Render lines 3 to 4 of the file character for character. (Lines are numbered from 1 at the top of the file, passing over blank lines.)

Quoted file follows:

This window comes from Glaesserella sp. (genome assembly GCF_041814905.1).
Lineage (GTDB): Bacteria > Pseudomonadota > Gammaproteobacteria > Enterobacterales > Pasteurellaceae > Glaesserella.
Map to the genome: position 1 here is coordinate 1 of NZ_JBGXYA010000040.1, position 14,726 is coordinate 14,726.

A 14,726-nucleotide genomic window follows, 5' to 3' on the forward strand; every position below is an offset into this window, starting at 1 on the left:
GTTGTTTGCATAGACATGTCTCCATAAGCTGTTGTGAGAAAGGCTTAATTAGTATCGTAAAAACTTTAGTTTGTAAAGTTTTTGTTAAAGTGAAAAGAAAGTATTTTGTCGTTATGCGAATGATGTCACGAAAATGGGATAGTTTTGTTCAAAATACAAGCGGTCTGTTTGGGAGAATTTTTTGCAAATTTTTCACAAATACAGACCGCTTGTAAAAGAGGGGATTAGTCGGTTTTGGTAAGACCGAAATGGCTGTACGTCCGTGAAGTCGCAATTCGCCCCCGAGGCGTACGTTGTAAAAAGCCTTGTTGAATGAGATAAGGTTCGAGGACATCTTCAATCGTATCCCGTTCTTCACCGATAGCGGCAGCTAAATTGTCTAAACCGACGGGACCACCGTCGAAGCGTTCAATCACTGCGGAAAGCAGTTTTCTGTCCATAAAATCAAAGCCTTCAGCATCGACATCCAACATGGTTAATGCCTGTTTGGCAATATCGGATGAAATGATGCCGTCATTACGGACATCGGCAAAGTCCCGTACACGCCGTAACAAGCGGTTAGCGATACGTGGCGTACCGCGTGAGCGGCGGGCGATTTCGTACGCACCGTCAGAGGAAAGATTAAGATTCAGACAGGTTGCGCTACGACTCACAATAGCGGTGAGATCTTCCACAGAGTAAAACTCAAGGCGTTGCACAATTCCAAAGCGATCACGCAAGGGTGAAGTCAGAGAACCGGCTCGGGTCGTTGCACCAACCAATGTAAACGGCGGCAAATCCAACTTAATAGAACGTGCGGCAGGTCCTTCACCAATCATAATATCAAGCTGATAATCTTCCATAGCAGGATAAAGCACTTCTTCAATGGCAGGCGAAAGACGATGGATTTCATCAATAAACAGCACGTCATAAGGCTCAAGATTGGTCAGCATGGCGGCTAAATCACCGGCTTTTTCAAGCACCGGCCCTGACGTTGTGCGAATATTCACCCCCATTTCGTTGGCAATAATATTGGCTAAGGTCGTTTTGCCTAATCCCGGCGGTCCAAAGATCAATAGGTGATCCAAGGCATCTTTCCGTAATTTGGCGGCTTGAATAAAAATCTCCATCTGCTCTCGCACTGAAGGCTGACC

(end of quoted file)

Map to the genome: position 1 here is coordinate 1 of NZ_JBGXYA010000040.1, position 14,726 is coordinate 14,726.

A 14,726-nucleotide genomic window follows, 5' to 3' on the forward strand; every position below is an offset into this window, starting at 1 on the left: